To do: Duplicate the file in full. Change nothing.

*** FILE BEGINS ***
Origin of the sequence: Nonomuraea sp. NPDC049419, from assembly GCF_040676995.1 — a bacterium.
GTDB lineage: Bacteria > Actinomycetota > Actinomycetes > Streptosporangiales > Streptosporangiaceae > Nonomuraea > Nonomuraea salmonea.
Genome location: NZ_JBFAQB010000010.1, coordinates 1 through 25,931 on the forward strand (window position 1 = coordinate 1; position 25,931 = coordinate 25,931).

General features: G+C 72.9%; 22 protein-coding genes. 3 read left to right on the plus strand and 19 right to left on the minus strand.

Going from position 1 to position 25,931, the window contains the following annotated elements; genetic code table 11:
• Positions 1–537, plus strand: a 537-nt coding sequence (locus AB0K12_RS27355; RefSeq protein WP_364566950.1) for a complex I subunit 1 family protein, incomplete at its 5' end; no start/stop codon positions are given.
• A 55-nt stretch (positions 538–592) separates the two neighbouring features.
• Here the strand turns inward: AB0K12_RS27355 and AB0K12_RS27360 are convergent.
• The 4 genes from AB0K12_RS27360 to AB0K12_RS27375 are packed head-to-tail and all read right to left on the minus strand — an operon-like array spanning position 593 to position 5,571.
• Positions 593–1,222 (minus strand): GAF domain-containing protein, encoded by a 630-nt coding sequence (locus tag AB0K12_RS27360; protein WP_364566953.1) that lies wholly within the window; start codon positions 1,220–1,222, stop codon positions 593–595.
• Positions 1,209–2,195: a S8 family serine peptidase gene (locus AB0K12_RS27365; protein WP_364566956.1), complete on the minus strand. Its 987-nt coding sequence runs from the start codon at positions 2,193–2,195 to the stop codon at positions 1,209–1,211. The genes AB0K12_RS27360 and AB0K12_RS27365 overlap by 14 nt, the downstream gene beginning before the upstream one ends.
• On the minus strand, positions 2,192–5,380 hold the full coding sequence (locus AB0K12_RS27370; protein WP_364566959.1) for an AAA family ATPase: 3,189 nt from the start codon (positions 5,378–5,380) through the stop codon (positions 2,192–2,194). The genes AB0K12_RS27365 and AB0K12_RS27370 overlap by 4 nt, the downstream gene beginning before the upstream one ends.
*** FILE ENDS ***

Origin of the sequence: Nonomuraea sp. NPDC049419, from assembly GCF_040676995.1 — a bacterium.
GTDB lineage: Bacteria > Actinomycetota > Actinomycetes > Streptosporangiales > Streptosporangiaceae > Nonomuraea > Nonomuraea salmonea.
Genome location: NZ_JBFAQB010000010.1, coordinates 1 through 25,931 on the forward strand (window position 1 = coordinate 1; position 25,931 = coordinate 25,931).

General features: G+C 72.9%; 22 protein-coding genes. 3 read left to right on the plus strand and 19 right to left on the minus strand.

Going from position 1 to position 25,931, the window contains the following annotated elements; genetic code table 11:
• Positions 1–537, plus strand: a 537-nt coding sequence (locus AB0K12_RS27355; RefSeq protein WP_364566950.1) for a complex I subunit 1 family protein, incomplete at its 5' end; no start/stop codon positions are given.
• A 55-nt stretch (positions 538–592) separates the two neighbouring features.
• Here the strand turns inward: AB0K12_RS27355 and AB0K12_RS27360 are convergent.
• The 4 genes from AB0K12_RS27360 to AB0K12_RS27375 are packed head-to-tail and all read right to left on the minus strand — an operon-like array spanning position 593 to position 5,571.
• Positions 593–1,222 (minus strand): GAF domain-containing protein, encoded by a 630-nt coding sequence (locus tag AB0K12_RS27360; protein WP_364566953.1) that lies wholly within the window; start codon positions 1,220–1,222, stop codon positions 593–595.
• Positions 1,209–2,195: a S8 family serine peptidase gene (locus AB0K12_RS27365; protein WP_364566956.1), complete on the minus strand. Its 987-nt coding sequence runs from the start codon at positions 2,193–2,195 to the stop codon at positions 1,209–1,211. The genes AB0K12_RS27360 and AB0K12_RS27365 overlap by 14 nt, the downstream gene beginning before the upstream one ends.
• On the minus strand, positions 2,192–5,380 hold the full coding sequence (locus AB0K12_RS27370; protein WP_364566959.1) for an AAA family ATPase: 3,189 nt from the start codon (positions 5,378–5,380) through the stop codon (positions 2,192–2,194). The genes AB0K12_RS27365 and AB0K12_RS27370 overlap by 4 nt, the downstream gene beginning before the upstream one ends.